Word count: 241 words
Reading time: Less than 1 minute
This is my weekly installment of “writing about writing,” in which I scan the world to find websites, books and articles to help writers.
If you want to discuss language in an erudite way, get yourself over the the Language Log immediately. This weblog, run by University of Pennsylvania phonetician Mark Liberman — along with multiple guest linguists — features some extraordinarily interesting posts. I particularly enjoyed the recent one on International Talk Like a Pirate Day, featuring a photo of the Corsair Ergonomic Keyboard for Pirates.
More important, however, is the log’s sparkling “comments” section. Here, for example, is a comment from Eric P Smith on the topic of Science reporting:
For many years I have despaired at the standard of science reporting in the newspapers, and I have collected some examples. My candidate for the title of least accurate headline in the history of British broadsheet publishing is the Guardian headline of 10 October 2002. It began:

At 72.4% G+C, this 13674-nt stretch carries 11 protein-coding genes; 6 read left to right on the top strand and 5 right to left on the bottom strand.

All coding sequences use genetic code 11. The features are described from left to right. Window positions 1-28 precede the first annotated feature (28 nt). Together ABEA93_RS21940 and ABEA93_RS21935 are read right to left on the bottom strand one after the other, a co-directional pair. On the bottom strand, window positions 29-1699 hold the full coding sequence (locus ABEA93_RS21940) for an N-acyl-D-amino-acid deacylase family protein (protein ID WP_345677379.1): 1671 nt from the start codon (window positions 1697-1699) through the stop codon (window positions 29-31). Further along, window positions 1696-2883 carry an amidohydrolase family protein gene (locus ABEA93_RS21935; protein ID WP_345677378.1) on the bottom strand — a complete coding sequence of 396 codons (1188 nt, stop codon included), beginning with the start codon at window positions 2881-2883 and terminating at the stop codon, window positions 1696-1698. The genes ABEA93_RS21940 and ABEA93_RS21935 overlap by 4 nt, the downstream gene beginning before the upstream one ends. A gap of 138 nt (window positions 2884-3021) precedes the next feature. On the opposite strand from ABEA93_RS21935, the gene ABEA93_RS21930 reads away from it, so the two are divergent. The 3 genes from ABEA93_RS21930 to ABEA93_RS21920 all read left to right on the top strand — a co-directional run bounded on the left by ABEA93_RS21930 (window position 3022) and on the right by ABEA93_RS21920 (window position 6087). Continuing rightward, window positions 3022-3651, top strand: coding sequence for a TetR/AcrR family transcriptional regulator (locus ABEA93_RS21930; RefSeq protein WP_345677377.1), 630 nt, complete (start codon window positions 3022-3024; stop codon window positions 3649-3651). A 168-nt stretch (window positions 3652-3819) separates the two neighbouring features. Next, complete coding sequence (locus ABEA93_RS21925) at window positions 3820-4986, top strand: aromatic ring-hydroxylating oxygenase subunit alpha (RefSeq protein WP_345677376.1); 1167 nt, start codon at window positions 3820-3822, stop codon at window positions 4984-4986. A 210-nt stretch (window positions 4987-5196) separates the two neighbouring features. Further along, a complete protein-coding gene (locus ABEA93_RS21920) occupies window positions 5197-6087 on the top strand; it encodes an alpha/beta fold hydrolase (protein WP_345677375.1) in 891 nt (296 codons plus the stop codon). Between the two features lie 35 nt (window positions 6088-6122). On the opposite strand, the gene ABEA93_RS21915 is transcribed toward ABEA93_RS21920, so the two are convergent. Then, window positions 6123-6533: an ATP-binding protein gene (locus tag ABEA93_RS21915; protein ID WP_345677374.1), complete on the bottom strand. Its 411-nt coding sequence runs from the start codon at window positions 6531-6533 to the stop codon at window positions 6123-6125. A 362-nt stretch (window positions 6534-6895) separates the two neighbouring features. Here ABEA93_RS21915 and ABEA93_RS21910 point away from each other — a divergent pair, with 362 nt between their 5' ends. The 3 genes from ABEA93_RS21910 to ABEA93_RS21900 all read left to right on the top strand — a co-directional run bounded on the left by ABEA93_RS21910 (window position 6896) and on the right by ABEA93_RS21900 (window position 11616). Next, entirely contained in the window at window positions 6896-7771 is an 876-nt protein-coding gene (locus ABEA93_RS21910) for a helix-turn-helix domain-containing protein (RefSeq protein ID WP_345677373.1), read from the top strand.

Monkey or man? Toumai, hailed as our oldest ancestor
For monkey read ape. For man read hominid (or hominin in more a recent classification system). For our oldest ancestor read the oldest known hominid. Depending on how you count them, three if not four serious errors in 9 words.
It makes me happy to live in a world that takes language so seriously, that’s not ashamed to make jokes AND be fiercely (and intelligently) defensive of it.